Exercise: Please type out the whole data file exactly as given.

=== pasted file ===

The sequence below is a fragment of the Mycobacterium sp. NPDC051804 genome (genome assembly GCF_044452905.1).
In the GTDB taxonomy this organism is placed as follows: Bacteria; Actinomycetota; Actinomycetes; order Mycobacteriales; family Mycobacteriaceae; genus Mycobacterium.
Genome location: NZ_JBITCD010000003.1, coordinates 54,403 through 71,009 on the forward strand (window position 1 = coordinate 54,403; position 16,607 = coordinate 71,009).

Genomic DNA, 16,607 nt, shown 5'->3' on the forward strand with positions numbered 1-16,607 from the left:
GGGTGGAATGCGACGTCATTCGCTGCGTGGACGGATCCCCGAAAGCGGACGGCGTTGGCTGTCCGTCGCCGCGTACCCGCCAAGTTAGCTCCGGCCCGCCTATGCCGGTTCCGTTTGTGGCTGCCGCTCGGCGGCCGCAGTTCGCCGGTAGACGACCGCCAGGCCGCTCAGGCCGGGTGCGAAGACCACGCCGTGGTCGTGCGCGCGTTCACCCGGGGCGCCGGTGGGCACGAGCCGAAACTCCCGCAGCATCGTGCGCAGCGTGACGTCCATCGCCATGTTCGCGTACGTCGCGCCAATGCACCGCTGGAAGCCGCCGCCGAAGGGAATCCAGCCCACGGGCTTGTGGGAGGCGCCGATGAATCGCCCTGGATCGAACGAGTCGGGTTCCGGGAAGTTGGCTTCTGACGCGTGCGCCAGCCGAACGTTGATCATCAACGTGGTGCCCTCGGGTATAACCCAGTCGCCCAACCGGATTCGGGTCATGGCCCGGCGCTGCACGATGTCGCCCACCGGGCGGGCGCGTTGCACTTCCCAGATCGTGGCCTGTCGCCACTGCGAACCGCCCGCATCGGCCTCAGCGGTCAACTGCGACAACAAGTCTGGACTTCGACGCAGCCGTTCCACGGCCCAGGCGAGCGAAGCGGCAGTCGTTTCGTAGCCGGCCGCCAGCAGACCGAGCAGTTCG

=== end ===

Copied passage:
The sequence below is a fragment of the Mycobacterium sp. NPDC051804 genome (genome assembly GCF_044452905.1).
In the GTDB taxonomy this organism is placed as follows: Bacteria; Actinomycetota; Actinomycetes; order Mycobacteriales; family Mycobacteriaceae; genus Mycobacterium.
Genome location: NZ_JBITCD010000003.1, coordinates 54,403 through 71,009 on the forward strand (window position 1 = coordinate 54,403; position 16,607 = coordinate 71,009).

Genomic DNA, 16,607 nt, shown 5'->3' on the forward strand with positions numbered 1-16,607 from the left:
GGGTGGAATGCGACGTCATTCGCTGCGTGGACGGATCCCCGAAAGCGGACGGCGTTGGCTGTCCGTCGCCGCGTACCCGCCAAGTTAGCTCCGGCCCGCCTATGCCGGTTCCGTTTGTGGCTGCCGCTCGGCGGCCGCAGTTCGCCGGTAGACGACCGCCAGGCCGCTCAGGCCGGGTGCGAAGACCACGCCGTGGTCGTGCGCGCGTTCACCCGGGGCGCCGGTGGGCACGAGCCGAAACTCCCGCAGCATCGTGCGCAGCGTGACGTCCATCGCCATGTTCGCGTACGTCGCGCCAATGCACCGCTGGAAGCCGCCGCCGAAGGGAATCCAGCCCACGGGCTTGTGGGAGGCGCCGATGAATCGCCCTGGATCGAACGAGTCGGGTTCCGGGAAGTTGGCTTCTGACGCGTGCGCCAGCCGAACGTTGATCATCAACGTGGTGCCCTCGGGTATAACCCAGTCGCCCAACCGGATTCGGGTCATGGCCCGGCGCTGCACGATGTCGCCCACCGGGCGGGCGCGTTGCACTTCCCAGATCGTGGCCTGTCGCCACTGCGAACCGCCCGCATCGGCCTCAGCGGTCAACTGCGACAACAAGTCTGGACTTCGACGCAGCCGTTCCACGGCCCAGGCGAGCGAAGCGGCAGTCGTTTCGTAGCCGGCCGCCAGCAGACCGAGCAGTTCG